One of rock and roll’s most passionate and influential artists, Janis Joplin was the honoree for the 14th annual American Music Masters® series. Janis Joplin [inducted 1995] has passed into the realm of a legend: an outwardly brash yet inwardly vulnerable and troubled personality who possessed one of the most passionate voices in rock history. Her legacy now reaches beyond her music to include her persona as the embodiment of freedom. Music journalist Ellen Willis asserted that “Joplin belonged to that select group of pop figures who mattered as much for themselves as for their music. Among American rock performers, she was second only to Bob Dylan in importance as a creator-recorder-embodiment of her generation’s mythology. She was also the only woman to achieve that kind of stature in what was basically a male club, the only ‘60s culture hero to make visible and public, women’s experience of the quest for liberation, which was very different from men’s.”
The week's celebrations culminated in a tribute concert on Saturday, November 14 at 8pm and featured:
On Saturday, November 14 from 9am until 4pm at Case Western Reserve University's Wolstein Auditorium, scholars, artists, journalists and fans gathered at a conference to reflect on the career of Janis Joplin and her impact on rock and roll music. Participants included Janis' brother and sister, Michael and Laura Joplin, photographer John Byrne Cooke, songwriter Jerry Ragovoy ("Piece of My Heart"), singer-songwriters Country Joe McDonald, Powell St. John and Bob Neuwirth, celebrated authors and journalists Ann Powers (L.A. Times), Holly George Warren, and Lucy O'Brien, former San Francisco and current Sirius Radio disc jockey Dusty Street, and David C. Barnett from Cleveland's WVIZ/PBS Ideastream.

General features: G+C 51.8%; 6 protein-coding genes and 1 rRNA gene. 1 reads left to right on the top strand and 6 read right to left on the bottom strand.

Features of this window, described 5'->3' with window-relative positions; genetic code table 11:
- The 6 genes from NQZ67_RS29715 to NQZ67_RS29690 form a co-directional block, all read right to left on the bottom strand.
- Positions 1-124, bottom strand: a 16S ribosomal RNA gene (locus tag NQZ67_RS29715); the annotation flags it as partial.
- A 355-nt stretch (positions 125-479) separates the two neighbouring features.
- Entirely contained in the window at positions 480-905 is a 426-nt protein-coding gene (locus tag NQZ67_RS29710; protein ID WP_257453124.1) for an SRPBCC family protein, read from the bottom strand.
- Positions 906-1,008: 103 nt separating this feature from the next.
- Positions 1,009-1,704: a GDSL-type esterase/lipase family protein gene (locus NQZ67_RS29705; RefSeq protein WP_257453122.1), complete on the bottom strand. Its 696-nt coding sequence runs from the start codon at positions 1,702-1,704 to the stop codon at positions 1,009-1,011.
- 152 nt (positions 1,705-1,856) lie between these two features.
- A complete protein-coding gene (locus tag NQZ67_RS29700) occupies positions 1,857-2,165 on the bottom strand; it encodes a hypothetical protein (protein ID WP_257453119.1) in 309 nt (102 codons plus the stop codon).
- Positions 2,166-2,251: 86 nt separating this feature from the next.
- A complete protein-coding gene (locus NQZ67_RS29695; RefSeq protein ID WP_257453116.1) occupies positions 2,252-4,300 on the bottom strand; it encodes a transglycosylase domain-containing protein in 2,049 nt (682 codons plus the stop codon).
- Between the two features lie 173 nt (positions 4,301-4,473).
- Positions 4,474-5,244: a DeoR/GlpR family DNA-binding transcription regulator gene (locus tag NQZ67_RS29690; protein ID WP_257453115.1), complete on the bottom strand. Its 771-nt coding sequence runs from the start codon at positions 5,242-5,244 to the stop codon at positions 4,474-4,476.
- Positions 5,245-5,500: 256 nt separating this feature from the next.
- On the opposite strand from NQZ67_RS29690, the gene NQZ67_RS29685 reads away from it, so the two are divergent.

Live interview on Thursday, November 12 with John Byrne Cooke, Janis Joplin's road manager from December 1967 until her death in October 1970.
On Tuesday, November 10, the Rock Hall screened the documentary Festival Express that explores the 1970 Canadian concert tour featuring Joplin, the Band and the Grateful Dead.
On Tuesday, November 10, the professional development series for teachers featured acclaimed documentary Girls Rock!, encouraging discussion among teachers about learning difference and multiple intelligences in k-12 education.
On Monday, November 9, Case Western Reserve Professor of Music Dr. Mary Davis, Rock Hall Vice President of Education and Public Programs, Dr. Lauren Onkey and Rock Hall Director of Education Jason Hanley discussed the life and music of Joplin at the Baker-Nord Center for the Humanities.
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